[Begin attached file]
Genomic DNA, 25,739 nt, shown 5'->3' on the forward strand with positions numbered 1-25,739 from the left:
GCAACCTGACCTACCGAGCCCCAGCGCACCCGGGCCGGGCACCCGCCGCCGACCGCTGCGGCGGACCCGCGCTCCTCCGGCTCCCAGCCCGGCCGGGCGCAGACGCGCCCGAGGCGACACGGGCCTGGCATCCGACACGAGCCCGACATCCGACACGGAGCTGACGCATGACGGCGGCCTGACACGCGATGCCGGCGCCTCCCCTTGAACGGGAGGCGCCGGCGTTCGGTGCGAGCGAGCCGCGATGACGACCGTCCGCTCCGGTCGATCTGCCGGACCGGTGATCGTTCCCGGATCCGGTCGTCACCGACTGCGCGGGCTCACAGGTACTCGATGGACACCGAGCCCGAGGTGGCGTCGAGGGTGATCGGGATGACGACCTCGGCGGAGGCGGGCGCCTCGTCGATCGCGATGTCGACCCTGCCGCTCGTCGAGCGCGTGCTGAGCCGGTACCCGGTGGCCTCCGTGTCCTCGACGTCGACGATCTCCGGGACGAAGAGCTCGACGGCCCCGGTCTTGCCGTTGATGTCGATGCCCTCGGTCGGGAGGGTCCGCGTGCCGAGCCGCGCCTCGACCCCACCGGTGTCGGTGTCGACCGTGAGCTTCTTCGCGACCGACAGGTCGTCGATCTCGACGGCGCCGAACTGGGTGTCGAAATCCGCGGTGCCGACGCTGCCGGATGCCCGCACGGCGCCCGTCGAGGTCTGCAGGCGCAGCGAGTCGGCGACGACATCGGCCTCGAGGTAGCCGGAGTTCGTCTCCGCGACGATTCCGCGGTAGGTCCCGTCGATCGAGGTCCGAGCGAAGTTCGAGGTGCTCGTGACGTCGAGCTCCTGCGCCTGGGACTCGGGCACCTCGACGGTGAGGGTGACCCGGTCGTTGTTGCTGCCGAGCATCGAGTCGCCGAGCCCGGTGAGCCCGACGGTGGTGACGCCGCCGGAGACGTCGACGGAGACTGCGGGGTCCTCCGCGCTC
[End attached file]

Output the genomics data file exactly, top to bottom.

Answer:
Genomic DNA, 25,739 nt, shown 5'->3' on the forward strand with positions numbered 1-25,739 from the left:
GCAACCTGACCTACCGAGCCCCAGCGCACCCGGGCCGGGCACCCGCCGCCGACCGCTGCGGCGGACCCGCGCTCCTCCGGCTCCCAGCCCGGCCGGGCGCAGACGCGCCCGAGGCGACACGGGCCTGGCATCCGACACGAGCCCGACATCCGACACGGAGCTGACGCATGACGGCGGCCTGACACGCGATGCCGGCGCCTCCCCTTGAACGGGAGGCGCCGGCGTTCGGTGCGAGCGAGCCGCGATGACGACCGTCCGCTCCGGTCGATCTGCCGGACCGGTGATCGTTCCCGGATCCGGTCGTCACCGACTGCGCGGGCTCACAGGTACTCGATGGACACCGAGCCCGAGGTGGCGTCGAGGGTGATCGGGATGACGACCTCGGCGGAGGCGGGCGCCTCGTCGATCGCGATGTCGACCCTGCCGCTCGTCGAGCGCGTGCTGAGCCGGTACCCGGTGGCCTCCGTGTCCTCGACGTCGACGATCTCCGGGACGAAGAGCTCGACGGCCCCGGTCTTGCCGTTGATGTCGATGCCCTCGGTCGGGAGGGTCCGCGTGCCGAGCCGCGCCTCGACCCCACCGGTGTCGGTGTCGACCGTGAGCTTCTTCGCGACCGACAGGTCGTCGATCTCGACGGCGCCGAACTGGGTGTCGAAATCCGCGGTGCCGACGCTGCCGGATGCCCGCACGGCGCCCGTCGAGGTCTGCAGGCGCAGCGAGTCGGCGACGACATCGGCCTCGAGGTAGCCGGAGTTCGTCTCCGCGACGATTCCGCGGTAGGTCCCGTCGATCGAGGTCCGAGCGAAGTTCGAGGTGCTCGTGACGTCGAGCTCCTGCGCCTGGGACTCGGGCACCTCGACGGTGAGGGTGACCCGGTCGTTGTTGCTGCCGAGCATCGAGTCGCCGAGCCCGGTGAGCCCGACGGTGGTGACGCCGCCGGAGACGTCGACGGAGACTGCGGGGTCCTCCGCGCTC